Believe it or not, IoT is, at its core, a fairly simple concept. Basically, what it boils down to is that we’re making our products smarter. We’re embedding Internet-enabled computer chips and sensors in products and devices that traditionally had little to no computing capacity – everything from watches to car engines to generators.
Those embedded chips tend to be a little bit more limited than your run-of-the-mill PC or mobile device; usually, they’re used primarily for data-gathering, offering an enterprise details on everything from how efficiently their machines are running to the purchasing habits of their consumers. Not surprisingly, this is forcing something of a revolution in terms of Enterprise IT – both in terms of consumer products and in terms of internal technology.
“Smart, connected products require that companies build an entirely new technology infrastructure, consisting of a series of layers known as a ‘technology stack,’” explains Michael E. Porter of the Harvard Business Review. “This includes modified hardware, software applications, and an operating system embedded into the product itself; network communications to support connectivity; and a product cloud containing the product-driven database, a platform for building software applications, a rules engine and analytics platform, and smart product applications that are not embedded in the product.”
“Cutting across all the layers,” he continues, “is an identity and security structure, a gateway for accessing internal data, and tools that connect the data from smart, connected products to other business systems.”
There’s a reason more enterprises aren’t already tapping into IoT. At this moment in time, to gain any value from the technology would require resources that all but the largest of enterprises are incapable of providing.
Still, there’s a great deal of value to be had from connected products – Porter lists control, optimization, monitoring, and autonomy as just a few of the things the IoT is capable of providing. He goes on to establish that the trend, once it gains further prominence, will serve to significantly increase the bargaining power of both suppliers and buyers, while driving competition to an all-time high.
The benefits within enterprise are just as compelling.
“IoT technologies allow for real-time and accurate data sensing and wireless transmission of that data to Web applications and servers connected to the Internet,” explains Mindtree researcher Ronak Sutaria, talking to Infoworld. “This leads to a more precise and accurate monitoring and control of physical systems.”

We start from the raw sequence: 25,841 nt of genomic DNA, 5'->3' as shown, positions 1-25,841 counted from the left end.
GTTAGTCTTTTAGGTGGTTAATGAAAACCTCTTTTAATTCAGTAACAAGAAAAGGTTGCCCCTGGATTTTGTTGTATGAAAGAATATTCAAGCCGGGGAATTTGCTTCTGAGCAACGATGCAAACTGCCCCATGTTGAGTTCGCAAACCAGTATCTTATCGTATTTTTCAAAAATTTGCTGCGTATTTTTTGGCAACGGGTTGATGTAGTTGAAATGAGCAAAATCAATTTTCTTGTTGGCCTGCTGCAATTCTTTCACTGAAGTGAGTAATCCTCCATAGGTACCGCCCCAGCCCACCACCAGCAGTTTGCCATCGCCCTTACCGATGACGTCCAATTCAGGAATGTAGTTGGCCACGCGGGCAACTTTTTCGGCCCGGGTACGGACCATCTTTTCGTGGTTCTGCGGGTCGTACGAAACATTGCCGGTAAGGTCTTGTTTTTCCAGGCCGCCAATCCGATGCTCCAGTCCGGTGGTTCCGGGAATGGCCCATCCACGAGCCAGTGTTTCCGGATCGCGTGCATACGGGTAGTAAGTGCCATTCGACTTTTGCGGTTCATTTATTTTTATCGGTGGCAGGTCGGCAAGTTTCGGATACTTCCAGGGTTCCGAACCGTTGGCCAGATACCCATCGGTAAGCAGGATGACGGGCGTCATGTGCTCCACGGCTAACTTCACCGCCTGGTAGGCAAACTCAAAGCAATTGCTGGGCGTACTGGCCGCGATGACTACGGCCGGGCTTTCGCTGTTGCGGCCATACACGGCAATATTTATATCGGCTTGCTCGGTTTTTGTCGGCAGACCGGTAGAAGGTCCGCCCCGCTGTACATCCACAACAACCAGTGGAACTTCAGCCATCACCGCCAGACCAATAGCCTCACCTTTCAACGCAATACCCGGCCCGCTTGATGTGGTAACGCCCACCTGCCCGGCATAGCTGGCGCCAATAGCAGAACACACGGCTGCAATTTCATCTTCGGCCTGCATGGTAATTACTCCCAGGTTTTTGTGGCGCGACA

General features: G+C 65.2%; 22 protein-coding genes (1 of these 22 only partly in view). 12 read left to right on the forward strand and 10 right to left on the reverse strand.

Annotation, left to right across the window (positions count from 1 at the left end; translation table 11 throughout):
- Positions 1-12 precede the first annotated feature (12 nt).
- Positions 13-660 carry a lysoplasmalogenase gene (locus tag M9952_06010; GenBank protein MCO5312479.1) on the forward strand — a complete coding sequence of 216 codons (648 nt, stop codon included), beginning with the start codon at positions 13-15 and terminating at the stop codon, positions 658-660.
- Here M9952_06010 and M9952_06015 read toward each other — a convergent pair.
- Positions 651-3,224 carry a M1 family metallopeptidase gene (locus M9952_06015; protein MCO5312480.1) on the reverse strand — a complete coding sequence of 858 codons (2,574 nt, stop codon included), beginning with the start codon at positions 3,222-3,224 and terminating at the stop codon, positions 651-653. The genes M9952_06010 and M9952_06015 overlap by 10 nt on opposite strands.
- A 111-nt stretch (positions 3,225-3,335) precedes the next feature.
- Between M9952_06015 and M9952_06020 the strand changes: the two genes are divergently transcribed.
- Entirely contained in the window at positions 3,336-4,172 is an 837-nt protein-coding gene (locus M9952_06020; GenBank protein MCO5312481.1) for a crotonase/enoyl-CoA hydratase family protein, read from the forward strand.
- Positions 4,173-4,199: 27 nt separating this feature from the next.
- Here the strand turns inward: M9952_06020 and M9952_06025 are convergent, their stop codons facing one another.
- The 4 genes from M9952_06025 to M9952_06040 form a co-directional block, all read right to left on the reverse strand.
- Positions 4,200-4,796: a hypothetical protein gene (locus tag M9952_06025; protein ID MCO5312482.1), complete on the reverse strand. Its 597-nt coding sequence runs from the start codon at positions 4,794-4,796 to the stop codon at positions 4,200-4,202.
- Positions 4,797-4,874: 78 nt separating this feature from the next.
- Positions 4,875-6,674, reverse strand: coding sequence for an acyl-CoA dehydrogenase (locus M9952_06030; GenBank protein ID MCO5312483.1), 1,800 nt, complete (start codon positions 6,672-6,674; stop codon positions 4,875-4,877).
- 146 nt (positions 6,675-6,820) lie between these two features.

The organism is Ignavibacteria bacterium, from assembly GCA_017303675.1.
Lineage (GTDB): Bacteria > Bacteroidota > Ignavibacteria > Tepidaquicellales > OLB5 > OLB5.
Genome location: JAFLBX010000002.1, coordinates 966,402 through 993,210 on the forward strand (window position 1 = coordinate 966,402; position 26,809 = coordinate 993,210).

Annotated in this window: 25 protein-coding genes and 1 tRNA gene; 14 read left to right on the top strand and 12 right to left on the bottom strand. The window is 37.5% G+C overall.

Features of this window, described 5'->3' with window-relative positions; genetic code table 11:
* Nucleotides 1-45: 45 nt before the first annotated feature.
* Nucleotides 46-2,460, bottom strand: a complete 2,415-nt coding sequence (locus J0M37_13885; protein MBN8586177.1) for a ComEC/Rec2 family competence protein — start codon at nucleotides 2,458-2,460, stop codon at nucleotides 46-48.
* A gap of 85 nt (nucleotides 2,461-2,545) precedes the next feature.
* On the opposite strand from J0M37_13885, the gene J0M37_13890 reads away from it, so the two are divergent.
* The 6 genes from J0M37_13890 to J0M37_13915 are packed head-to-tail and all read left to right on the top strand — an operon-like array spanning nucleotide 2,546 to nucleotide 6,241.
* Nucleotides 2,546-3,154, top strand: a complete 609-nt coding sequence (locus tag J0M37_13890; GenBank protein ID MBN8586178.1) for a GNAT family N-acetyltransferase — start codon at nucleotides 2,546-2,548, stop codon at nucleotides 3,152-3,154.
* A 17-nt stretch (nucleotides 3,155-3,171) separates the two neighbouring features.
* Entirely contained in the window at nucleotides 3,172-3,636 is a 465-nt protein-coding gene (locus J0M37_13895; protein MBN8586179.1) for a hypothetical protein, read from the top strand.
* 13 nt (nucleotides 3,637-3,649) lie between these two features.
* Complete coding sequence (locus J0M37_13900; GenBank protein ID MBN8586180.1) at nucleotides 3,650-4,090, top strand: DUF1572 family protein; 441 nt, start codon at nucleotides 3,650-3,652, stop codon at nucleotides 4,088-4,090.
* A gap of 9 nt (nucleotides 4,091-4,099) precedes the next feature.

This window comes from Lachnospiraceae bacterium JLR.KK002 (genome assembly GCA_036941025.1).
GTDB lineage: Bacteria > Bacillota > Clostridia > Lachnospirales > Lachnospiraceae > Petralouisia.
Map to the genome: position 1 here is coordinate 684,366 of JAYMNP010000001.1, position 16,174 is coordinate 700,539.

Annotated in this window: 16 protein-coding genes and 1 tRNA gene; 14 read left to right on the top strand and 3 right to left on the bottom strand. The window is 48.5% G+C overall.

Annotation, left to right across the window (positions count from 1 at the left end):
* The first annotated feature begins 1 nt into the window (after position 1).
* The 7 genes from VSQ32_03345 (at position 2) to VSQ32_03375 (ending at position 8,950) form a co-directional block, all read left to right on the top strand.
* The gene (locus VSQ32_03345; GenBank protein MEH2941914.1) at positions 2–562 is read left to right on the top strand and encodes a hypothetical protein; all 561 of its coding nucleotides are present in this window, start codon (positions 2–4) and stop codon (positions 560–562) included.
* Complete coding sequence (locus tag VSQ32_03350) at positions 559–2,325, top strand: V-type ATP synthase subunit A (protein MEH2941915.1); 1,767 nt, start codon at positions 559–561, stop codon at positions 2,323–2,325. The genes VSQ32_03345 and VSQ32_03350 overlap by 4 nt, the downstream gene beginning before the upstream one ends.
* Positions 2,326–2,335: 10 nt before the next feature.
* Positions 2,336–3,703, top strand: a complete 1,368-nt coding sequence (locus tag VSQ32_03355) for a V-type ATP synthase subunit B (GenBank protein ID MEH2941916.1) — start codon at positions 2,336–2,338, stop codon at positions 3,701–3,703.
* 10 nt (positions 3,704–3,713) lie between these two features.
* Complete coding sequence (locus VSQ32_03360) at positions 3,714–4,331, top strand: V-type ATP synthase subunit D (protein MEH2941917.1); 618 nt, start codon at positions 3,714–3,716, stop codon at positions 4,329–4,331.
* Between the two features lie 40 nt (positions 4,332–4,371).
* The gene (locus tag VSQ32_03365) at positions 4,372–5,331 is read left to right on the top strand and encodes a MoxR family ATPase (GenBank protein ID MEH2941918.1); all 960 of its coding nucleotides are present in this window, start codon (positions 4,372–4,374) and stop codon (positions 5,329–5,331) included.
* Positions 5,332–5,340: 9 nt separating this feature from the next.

In other words, it’s going to change the market in the same way as every truly disruptive technology before it – those who can adapt to it will thrive, and those who can’t, well…
How IoT Will Drive Big Data Adoption
The significant increase in connected devices that’s due to happen at the hands of the Internet of Things will, in turn, lead to an exponential increase in the data that an enterprise is required to manage. Here’s where IoT intersects wonderfully with big data – and where it becomes evident that the two trends fit one another like a glove.
“Once the Internet of things gets rolling, stand back,” warns Howard Baldwin, writing for Forbes. “We’re going to have data spewing at us from all directions – from appliances, from machinery, from train tracks, from shipping containers, from power stations. If that doesn’t get you thinking how to handle real-time data feeds, nothing will.”
“But here’s a suggestion,” he adds. “Start now.”
Fact is: the Internet of Things is still in its infancy. It hasn’t started to produce an overwhelming deluge of information. But that doesn’t mean it won’t.
Big Data, on the other hand, has been around for a while; long enough that it’s starting to come into its own. Analytics tools designed to handle large, fast-changing volumes of information are gradually becoming accessible to small and midsized organizations, while data science is looked upon as a legitimate and highly-valued- field of study. In short, for most businesses, the timing has never been better to look into the adoption of a big data strategy.
IoT Needs Big Data
While larger enterprises like Coca-Cola, General Electric, and Domino’s Pizza have managed to tap into its value, most businesses will have to wait some time before they can really enjoy the advantages of embedded sensor technology. In the meantime, it’s imperative that those businesses prepare by adopting a big data strategy – and looking into analytics technology.
Big Data capacity is, in essence, a prerequisite to tapping into the Internet of Things. Without the proper data-gathering in place, it’ll be impossible for businesses to sort through all the information flowing in from embedded sensors. What that means is that, without Big Data, the Internet of Things can offer an enterprise little more than noise.
About the author
Will Hayles is a technical writer and blogger for Outscale, a leading cloud hosting provider in the USA and France.
Photo courtesy of Shutterstock.